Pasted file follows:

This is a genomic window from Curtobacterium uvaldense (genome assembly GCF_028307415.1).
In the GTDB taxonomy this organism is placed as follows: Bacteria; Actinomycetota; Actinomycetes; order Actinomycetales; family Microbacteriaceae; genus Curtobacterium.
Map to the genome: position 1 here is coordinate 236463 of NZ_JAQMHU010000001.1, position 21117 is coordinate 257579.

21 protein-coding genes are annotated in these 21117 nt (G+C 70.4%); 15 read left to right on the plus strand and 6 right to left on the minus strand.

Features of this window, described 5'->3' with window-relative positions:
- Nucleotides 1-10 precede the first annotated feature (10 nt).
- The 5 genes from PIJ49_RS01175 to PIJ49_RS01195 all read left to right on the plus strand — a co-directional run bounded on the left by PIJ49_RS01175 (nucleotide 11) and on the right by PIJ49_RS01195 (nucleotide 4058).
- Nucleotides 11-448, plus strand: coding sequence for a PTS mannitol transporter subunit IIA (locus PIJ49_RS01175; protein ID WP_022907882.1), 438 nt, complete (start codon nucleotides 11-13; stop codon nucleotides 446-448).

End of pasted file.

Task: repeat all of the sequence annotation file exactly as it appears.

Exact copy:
This is a genomic window from Curtobacterium uvaldense (genome assembly GCF_028307415.1).
In the GTDB taxonomy this organism is placed as follows: Bacteria; Actinomycetota; Actinomycetes; order Actinomycetales; family Microbacteriaceae; genus Curtobacterium.
Map to the genome: position 1 here is coordinate 236463 of NZ_JAQMHU010000001.1, position 21117 is coordinate 257579.

21 protein-coding genes are annotated in these 21117 nt (G+C 70.4%); 15 read left to right on the plus strand and 6 right to left on the minus strand.

Features of this window, described 5'->3' with window-relative positions:
- Nucleotides 1-10 precede the first annotated feature (10 nt).
- The 5 genes from PIJ49_RS01175 to PIJ49_RS01195 all read left to right on the plus strand — a co-directional run bounded on the left by PIJ49_RS01175 (nucleotide 11) and on the right by PIJ49_RS01195 (nucleotide 4058).
- Nucleotides 11-448, plus strand: coding sequence for a PTS mannitol transporter subunit IIA (locus PIJ49_RS01175; protein ID WP_022907882.1), 438 nt, complete (start codon nucleotides 11-13; stop codon nucleotides 446-448).